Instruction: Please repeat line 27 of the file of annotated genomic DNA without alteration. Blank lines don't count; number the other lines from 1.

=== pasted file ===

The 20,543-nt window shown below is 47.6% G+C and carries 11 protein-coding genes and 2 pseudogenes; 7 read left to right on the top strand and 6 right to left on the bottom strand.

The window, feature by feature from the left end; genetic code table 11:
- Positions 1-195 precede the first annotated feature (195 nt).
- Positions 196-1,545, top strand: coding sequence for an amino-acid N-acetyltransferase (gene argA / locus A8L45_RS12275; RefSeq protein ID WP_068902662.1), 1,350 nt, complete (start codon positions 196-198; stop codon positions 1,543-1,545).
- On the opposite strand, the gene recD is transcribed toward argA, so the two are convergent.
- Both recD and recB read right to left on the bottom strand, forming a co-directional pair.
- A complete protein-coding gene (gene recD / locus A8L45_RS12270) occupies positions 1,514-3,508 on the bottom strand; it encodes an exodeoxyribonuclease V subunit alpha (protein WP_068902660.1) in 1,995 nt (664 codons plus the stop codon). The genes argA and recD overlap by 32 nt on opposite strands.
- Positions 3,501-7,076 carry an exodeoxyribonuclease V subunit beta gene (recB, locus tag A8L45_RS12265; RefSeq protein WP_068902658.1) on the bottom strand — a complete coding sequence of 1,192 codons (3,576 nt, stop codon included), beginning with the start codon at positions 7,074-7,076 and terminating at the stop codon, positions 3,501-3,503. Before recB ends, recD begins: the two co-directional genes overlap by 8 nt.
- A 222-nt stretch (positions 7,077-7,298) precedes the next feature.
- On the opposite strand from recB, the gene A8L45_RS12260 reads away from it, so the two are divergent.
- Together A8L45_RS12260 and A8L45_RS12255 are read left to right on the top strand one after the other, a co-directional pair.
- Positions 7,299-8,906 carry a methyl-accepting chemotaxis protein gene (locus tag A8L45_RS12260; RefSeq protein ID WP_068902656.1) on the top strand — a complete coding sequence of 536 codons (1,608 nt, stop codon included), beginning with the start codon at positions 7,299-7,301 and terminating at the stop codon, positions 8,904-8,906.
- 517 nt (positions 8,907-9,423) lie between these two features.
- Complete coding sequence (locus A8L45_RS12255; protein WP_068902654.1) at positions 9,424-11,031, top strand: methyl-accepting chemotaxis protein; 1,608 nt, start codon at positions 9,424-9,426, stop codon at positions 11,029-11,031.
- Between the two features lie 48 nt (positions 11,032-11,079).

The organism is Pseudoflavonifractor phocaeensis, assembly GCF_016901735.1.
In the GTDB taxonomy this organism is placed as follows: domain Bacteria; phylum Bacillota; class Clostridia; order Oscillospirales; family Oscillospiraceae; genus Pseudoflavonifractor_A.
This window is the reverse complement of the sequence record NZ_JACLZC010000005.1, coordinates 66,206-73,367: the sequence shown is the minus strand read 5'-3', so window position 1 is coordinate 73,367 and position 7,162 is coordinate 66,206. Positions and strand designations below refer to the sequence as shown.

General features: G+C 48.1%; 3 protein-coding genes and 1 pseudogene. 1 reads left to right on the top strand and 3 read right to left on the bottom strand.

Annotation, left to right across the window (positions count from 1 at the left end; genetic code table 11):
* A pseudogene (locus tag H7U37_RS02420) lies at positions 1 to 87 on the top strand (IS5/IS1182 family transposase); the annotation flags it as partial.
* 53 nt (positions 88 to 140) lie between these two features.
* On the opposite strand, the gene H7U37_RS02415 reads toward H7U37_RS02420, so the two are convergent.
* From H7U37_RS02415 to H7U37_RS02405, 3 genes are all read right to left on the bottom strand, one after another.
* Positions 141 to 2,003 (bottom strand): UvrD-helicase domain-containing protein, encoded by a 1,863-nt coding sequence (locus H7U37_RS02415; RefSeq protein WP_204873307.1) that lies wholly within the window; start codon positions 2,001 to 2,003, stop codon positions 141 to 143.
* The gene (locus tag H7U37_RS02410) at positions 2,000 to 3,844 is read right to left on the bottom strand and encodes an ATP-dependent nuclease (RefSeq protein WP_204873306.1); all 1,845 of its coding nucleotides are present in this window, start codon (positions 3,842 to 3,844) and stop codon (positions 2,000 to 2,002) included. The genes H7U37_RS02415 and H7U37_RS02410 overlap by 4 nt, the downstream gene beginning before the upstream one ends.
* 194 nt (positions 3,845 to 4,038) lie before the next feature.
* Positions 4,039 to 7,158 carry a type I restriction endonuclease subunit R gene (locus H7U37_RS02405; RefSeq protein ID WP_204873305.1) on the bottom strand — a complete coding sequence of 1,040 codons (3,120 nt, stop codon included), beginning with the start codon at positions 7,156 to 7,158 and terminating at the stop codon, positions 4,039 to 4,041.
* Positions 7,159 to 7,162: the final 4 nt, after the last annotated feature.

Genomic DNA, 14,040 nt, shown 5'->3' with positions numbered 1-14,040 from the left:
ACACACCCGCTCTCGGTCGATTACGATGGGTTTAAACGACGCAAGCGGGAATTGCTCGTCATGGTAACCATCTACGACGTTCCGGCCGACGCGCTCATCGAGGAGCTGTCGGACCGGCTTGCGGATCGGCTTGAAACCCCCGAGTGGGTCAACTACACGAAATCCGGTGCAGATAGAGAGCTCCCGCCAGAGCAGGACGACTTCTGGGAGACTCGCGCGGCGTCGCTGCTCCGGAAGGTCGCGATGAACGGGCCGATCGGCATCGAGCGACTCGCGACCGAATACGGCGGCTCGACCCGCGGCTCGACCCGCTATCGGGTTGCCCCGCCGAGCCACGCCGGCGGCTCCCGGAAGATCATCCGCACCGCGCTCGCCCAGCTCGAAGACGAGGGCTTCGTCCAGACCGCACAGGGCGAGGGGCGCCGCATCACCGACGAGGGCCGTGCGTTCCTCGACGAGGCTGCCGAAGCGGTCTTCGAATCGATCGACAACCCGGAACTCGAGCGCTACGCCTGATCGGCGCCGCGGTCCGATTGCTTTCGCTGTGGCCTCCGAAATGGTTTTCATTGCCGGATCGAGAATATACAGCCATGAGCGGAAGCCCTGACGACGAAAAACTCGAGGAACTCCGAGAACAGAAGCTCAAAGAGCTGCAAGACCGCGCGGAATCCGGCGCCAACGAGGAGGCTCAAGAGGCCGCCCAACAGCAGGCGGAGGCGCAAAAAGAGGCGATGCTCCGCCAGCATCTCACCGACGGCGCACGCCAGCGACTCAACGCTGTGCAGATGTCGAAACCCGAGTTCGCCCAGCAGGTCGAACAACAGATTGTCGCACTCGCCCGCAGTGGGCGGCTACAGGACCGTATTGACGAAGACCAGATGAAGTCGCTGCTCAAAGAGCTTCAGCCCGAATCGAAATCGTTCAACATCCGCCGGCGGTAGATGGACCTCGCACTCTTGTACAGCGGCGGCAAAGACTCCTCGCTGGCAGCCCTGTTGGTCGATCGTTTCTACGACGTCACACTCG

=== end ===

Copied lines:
* 194 nt (positions 3,845 to 4,038) lie before the next feature.